In order to estimate the stress state of trees in line with photochemical pollution, leaf samples will be taken and anti-stress markers determination will be made in laboratory. Indeed, ozone generates a modification of physiological effects on vegetation. On tree species strongly impacted by ozone, biochemical analyses will be led: dosages of ABA (Abscisic Acid) and chlorophylls. ABA plays an important role in plant responses to environmental stress and pathogens. Abscisic acid is also produced in the roots in response to decreased soil water potential and other situations in which the plant may be under stress. The ABA-induced stomatal closure reduces transpiration thus preventing further water loss from the leaves in times of low water availability.

Dosages of Abscisic Acid will be calculated on 5 trees per plot, on current year needles, one-year-old needles and two-years-old needles, i.e. 15 samples per plot. Comparisons will be established between asymptomatic and symptomatic foliage, i.e. finally 30 samples per plot.

Identification of forest plots, duration of the campaigns

The canopy-level ozone fluxes measurements, one measurement campaign, per year will be implemented, over two years in Italy and France.

Location name



Dominant tree species

Campaign periods


Castelporziano (IT)

41°41‘05’’ N

12°22‘44‘’ E

Quercus ilex

September-October 2011


San Rossore (IT)

43°43‘47’’ N

10°17‘13‘’ E

Pinus pinea

Winter: 21.11.2012 to 30.11.2012
Spring: 23.4.2013 to 13.5.2013
Summer: 09.7.2013 to 29.7.2013
Autumn: 10.9.2013 to 01.10.2013


Fontblanche (FR)

43°14‘27’’ N

5°40‘45‘’ E

Pinus halepensis

July 2013


Puéchabon (FR)

43°75‘ N

3°6‘ E

Quercus ilex

August - September 2013

Castelporziano (IT): “The Estate of Castelporziano covers 6000 ha close to Rome and has macchia and forest ecosystems (holm oak, mixed oaks, stone pine) distributed along the typical sea-inland belt with access to ground water table. Work performed at Castelporziano focuses on biodiversity conservation and carbon, water, biogenic trace gases, ozone and methane fluxes. A tower equipped for flux measurements run all year round managed by Dr Silvano Fares, with stations for meteorological and plant physiological parameters. The experimental site is closely connected with local research infrastructures at the Agricultural Research Council (CRA) with well equipped laboratories (mass spectrometry, chemistry, gas-exchange).”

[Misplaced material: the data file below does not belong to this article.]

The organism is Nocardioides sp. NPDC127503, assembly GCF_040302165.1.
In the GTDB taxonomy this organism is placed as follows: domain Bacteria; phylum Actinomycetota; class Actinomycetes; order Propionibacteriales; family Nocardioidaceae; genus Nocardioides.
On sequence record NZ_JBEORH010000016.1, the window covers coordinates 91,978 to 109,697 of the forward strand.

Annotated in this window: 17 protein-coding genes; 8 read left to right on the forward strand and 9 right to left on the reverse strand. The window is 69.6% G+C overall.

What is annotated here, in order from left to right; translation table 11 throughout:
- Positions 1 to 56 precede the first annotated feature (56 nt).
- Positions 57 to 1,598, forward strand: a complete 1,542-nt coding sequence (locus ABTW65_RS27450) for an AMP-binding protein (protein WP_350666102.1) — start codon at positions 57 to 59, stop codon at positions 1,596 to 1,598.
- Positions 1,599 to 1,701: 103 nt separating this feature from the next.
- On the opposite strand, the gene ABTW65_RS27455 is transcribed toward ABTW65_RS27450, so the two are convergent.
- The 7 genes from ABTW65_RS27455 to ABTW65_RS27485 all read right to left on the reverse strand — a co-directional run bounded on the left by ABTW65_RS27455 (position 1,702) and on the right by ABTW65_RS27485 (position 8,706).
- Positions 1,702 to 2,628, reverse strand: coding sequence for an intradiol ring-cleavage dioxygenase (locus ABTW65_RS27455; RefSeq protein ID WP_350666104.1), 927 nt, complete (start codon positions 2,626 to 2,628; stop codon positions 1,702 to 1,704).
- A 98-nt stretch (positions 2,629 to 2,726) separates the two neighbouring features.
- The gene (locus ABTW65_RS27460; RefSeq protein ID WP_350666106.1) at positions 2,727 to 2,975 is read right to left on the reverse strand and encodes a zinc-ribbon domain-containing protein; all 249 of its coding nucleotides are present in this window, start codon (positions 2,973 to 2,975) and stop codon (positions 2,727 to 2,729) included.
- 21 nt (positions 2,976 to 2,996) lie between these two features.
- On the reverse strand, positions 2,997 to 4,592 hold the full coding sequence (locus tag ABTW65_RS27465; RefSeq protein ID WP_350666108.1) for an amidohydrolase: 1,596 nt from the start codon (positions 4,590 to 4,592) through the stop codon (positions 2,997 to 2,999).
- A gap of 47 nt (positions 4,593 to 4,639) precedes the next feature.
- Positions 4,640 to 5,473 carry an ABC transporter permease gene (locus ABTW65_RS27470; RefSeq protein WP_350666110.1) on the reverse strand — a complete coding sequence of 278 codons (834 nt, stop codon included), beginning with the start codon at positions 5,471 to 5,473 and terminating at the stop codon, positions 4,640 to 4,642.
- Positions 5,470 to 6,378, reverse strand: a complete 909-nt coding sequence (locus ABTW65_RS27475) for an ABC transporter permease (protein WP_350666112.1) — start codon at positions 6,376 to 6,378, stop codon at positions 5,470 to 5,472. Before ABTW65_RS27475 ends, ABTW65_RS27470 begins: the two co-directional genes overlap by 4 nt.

San Rossore (IT): San Rossore is the heart of the National Park of Migliarino San Rossore Massaciuccoli that covers 4.800 ha in central-northern Tuscany. The San Rossore station, set in a typical Mediterranean pine forest, is dominated by the evergreen conifer tree Pinus pinea. The tower is managed by Carsten Gruening (JRC, Ispra).

Fontblanche (FR): The Fontblanche site, a typical Mediterranean forest, is managed by the National Institute of Agronomic Research of Avignon (Institut National de la Recherche Agronomique). The work was made possible by this technical support and contribution of the INRA-Avignon team for the ozone fluxes campaign in South-eastern France in July 2013.

Puéchabon (FR): The Puéchabon forest is representative of the most important Mediterranean ecosystems, dominated by Quercus ilex (90 %) and Quercus pubescens (10 %). The tower is managed by CEFE-Montpellier (Centre d'Écologie Fonctionnelle et Évolutive). The CEFE is currently the largest French research center in Ecology.

Validation of the DO3SE model – Refinement of criteria

FO3REST provides an opportunity to infer an evaluation of the DO3SE model parameterisation through a comparison of observed and modelled total O3 deposition and to extend the number of DO3SE model evaluation studies conducted under “Mediterranean style” conditions for Mediterranean tree species (such as beech, Aleppo pine...). Thanks to FO3REST, we will add 4 locations (2 in Italy and 2 in France) with 4 Mediterranean tree species. Thresholds for protection will be derived on the basis of correlation analyses with visible leaf injury and tree growth reduction. The transferability for similar geographical areas is planned. The transfer function will allow applying and validating index, thresholds and standards.